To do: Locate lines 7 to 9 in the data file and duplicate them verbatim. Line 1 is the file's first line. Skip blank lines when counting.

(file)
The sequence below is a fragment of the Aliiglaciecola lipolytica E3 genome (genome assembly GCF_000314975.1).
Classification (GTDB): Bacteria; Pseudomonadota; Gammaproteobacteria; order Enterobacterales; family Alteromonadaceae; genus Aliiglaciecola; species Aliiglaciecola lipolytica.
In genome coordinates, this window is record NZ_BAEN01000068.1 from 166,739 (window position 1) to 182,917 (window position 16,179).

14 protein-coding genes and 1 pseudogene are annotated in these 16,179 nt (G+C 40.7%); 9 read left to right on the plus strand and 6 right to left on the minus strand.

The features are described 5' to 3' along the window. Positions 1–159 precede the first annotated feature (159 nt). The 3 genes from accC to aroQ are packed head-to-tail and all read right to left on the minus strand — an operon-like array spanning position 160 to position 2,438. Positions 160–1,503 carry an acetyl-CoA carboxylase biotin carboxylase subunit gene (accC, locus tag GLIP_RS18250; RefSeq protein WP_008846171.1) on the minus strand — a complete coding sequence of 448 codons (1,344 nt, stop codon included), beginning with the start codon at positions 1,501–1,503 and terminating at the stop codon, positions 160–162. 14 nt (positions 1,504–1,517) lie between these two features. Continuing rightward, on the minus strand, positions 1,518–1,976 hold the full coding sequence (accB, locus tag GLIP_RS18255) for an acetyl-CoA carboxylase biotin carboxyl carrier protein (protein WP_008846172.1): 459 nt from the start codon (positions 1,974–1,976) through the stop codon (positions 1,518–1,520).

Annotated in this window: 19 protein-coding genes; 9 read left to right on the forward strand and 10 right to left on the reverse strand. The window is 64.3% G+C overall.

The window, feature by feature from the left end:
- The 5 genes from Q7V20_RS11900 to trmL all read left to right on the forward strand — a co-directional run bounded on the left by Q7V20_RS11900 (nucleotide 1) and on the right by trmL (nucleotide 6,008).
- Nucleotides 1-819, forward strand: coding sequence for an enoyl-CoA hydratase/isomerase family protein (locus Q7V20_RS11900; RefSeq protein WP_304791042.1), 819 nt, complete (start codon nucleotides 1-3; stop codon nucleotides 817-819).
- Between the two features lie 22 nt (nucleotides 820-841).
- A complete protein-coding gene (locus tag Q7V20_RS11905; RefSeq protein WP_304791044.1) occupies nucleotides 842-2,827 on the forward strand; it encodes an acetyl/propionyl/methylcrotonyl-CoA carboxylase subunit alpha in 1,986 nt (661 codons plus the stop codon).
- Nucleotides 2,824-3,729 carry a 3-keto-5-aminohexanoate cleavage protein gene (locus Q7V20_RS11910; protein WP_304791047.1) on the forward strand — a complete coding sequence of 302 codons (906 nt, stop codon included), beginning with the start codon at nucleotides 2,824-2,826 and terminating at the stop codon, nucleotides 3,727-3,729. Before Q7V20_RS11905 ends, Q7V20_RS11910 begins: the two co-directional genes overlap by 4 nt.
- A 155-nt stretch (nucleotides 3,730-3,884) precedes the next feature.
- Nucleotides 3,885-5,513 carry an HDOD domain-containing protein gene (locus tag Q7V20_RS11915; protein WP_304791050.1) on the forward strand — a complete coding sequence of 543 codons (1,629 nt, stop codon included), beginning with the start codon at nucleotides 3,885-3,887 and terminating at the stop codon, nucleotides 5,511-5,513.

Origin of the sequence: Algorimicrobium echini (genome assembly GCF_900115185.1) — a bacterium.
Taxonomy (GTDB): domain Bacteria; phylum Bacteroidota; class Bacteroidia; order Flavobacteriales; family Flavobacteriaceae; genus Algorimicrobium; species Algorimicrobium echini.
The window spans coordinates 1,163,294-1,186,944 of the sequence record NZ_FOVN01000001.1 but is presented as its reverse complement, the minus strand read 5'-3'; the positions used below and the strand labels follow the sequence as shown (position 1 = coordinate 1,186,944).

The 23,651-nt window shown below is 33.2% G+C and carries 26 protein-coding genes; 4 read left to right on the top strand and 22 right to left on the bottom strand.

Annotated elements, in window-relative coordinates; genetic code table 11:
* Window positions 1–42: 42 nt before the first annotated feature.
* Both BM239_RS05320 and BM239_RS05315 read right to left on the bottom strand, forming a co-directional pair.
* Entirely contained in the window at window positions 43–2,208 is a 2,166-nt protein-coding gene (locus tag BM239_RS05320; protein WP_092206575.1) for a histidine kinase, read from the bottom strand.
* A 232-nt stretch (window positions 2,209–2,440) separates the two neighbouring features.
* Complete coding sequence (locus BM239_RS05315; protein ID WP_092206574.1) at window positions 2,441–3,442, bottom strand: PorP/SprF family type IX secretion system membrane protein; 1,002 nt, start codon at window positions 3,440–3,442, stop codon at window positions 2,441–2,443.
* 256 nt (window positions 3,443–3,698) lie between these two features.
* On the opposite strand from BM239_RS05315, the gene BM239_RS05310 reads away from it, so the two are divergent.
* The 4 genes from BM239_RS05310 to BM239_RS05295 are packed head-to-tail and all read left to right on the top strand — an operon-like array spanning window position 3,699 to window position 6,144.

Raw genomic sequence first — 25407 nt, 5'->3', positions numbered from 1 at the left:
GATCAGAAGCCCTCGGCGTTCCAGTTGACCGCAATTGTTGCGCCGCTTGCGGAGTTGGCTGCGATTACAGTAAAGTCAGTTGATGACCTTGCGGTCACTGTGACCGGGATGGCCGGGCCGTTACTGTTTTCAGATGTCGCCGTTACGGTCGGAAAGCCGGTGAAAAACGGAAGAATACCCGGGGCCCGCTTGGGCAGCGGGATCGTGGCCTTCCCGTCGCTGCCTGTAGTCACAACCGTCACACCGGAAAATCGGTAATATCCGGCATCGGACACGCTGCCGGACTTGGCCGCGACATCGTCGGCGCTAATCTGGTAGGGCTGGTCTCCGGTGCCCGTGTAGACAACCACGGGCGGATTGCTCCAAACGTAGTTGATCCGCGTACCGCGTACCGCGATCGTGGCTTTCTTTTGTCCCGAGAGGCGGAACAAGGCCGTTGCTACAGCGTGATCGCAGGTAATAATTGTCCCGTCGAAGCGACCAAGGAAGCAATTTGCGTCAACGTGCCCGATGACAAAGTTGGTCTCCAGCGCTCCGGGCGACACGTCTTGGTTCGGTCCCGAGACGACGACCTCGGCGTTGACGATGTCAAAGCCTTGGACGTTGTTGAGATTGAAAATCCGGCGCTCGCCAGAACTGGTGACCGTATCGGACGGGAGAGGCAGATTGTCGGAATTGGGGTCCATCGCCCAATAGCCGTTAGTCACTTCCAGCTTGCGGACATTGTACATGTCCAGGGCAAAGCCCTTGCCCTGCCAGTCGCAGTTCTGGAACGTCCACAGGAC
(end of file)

The window, feature by feature from the left end:
- The 5 genes from Q7V20_RS11900 to trmL all read left to right on the forward strand — a co-directional run bounded on the left by Q7V20_RS11900 (nucleotide 1) and on the right by trmL (nucleotide 6,008).
- Nucleotides 1-819, forward strand: coding sequence for an enoyl-CoA hydratase/isomerase family protein (locus Q7V20_RS11900; RefSeq protein WP_304791042.1), 819 nt, complete (start codon nucleotides 1-3; stop codon nucleotides 817-819).